During Bible study one day, a lifelong member of our congregation shared a story from his boyhood. William had grown up just north of downtown Miami and was a teenager when he began taking the bus down to the church with his brother to attend Thursday's children's choir rehearsal. Soon he began to notice others who were riding with him.
It's hard to believe that any preacher would choose to
preach on this week's epistle reading. There are words here rarely spoken in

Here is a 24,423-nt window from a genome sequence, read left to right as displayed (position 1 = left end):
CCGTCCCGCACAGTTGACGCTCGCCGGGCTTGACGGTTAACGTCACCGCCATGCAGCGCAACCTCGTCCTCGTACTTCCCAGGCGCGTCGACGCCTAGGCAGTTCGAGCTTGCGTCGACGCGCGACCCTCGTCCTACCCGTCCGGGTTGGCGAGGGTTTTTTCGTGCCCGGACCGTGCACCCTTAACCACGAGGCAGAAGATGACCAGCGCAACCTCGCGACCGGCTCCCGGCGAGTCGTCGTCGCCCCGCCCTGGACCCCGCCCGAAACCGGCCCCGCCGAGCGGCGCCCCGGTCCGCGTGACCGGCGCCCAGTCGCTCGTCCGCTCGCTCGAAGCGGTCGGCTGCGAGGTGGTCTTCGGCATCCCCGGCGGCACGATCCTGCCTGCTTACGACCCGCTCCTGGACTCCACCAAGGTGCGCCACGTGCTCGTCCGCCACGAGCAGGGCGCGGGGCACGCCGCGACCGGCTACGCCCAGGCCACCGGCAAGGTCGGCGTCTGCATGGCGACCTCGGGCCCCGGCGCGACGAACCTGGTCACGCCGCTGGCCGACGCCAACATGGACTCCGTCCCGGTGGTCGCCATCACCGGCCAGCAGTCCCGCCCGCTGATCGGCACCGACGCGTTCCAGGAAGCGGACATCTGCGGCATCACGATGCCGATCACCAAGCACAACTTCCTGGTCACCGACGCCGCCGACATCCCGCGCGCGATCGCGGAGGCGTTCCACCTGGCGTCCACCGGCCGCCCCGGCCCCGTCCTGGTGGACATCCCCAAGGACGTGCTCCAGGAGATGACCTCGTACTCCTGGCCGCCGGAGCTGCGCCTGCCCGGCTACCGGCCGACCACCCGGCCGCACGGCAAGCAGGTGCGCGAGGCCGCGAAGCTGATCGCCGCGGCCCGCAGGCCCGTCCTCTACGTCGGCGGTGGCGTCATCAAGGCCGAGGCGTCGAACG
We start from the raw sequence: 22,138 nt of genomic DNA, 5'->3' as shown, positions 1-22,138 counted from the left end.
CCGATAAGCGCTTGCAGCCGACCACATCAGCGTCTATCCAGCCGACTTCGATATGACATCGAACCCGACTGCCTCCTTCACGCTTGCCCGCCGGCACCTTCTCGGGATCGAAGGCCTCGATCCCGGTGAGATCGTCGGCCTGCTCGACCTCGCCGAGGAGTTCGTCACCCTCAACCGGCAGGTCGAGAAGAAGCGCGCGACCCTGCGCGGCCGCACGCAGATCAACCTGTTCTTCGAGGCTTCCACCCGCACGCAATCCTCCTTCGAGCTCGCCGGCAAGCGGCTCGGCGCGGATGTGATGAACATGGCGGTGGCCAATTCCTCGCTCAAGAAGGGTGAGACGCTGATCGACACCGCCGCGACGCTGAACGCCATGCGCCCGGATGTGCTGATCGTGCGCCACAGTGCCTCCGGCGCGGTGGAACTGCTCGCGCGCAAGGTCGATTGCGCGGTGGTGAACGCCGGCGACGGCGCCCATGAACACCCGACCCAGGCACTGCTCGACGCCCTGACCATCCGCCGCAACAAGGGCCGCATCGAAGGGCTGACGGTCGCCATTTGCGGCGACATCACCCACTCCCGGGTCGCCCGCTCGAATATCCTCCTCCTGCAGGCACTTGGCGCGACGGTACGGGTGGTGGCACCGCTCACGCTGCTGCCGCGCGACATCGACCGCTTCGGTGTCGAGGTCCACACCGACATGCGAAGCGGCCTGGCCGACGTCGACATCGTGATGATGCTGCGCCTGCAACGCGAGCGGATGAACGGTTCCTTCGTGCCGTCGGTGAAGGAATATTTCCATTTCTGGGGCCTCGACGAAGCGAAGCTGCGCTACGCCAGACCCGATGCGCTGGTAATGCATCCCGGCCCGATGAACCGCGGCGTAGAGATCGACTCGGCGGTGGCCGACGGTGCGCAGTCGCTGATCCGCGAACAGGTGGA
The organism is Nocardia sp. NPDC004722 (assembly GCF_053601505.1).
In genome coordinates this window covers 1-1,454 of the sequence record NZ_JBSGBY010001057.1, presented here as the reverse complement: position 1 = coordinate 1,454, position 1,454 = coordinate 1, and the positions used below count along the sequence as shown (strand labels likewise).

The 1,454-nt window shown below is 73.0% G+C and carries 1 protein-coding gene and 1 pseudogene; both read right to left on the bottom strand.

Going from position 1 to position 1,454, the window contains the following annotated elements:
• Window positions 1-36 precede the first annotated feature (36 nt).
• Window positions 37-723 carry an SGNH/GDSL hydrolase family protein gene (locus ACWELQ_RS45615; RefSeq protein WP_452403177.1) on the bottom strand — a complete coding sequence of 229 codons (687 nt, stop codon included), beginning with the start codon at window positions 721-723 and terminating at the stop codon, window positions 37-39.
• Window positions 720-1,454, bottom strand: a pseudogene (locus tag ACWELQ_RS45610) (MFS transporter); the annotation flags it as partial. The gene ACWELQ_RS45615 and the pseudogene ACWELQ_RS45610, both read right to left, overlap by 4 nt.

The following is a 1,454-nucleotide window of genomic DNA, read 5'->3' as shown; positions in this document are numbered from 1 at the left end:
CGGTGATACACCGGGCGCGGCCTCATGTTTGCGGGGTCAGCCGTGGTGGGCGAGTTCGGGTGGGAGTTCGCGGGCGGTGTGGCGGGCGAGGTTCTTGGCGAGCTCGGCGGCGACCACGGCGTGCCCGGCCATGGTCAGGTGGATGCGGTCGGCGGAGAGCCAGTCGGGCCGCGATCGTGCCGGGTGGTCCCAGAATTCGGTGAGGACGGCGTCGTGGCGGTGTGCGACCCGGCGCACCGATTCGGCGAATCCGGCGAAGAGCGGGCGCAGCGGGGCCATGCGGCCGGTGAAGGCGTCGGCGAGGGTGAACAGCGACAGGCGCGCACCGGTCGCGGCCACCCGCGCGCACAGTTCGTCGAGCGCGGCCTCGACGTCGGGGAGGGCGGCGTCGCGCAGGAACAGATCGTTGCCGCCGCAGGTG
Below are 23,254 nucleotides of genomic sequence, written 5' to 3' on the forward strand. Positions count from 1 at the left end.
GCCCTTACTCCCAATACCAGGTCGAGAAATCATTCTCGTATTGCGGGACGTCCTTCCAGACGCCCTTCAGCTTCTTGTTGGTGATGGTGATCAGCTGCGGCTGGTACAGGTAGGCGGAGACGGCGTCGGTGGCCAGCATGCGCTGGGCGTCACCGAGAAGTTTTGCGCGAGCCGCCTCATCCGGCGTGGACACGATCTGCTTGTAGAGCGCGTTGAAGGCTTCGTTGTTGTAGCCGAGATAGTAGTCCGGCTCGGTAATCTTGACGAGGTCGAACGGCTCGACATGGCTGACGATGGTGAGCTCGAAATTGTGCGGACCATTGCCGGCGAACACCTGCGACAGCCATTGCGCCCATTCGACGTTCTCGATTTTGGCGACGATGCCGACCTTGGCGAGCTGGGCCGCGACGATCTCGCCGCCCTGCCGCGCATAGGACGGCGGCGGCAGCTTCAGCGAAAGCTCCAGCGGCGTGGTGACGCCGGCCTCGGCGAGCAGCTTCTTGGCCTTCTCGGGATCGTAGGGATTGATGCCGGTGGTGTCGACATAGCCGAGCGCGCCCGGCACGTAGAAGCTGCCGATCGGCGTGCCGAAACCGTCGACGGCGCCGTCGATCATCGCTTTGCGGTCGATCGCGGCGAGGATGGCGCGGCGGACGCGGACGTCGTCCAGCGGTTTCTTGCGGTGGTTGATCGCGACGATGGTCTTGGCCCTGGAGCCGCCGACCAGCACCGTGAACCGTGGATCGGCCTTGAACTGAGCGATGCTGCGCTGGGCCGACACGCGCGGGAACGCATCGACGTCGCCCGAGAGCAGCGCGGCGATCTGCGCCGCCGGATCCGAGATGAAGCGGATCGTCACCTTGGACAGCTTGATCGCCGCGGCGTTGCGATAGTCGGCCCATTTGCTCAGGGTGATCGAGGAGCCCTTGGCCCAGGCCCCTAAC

our sanctuaries, and using this text might get a preacher sent to
denominational reform school.
Max Villatoro, 41, came to this country in 1995 from his native Honduras. In 1999 he was arrested for drunk driving. He turned his life around, got married, had four children, and became a Mennonite pastor in Iowa City. Despite trying for years to get legal status, he was recently taken into custody and sent back to Honduras, separating him from his family and congregation. Villatoro’s lawyer, who has worked many similar cases, says he has never seen so many people petitioning for one of his clients. The advocacy didn’t stop Immigration and Customs Enforcement from going against President Obama’s commitment to deport “felons, not families” (KCRG.com, March 20).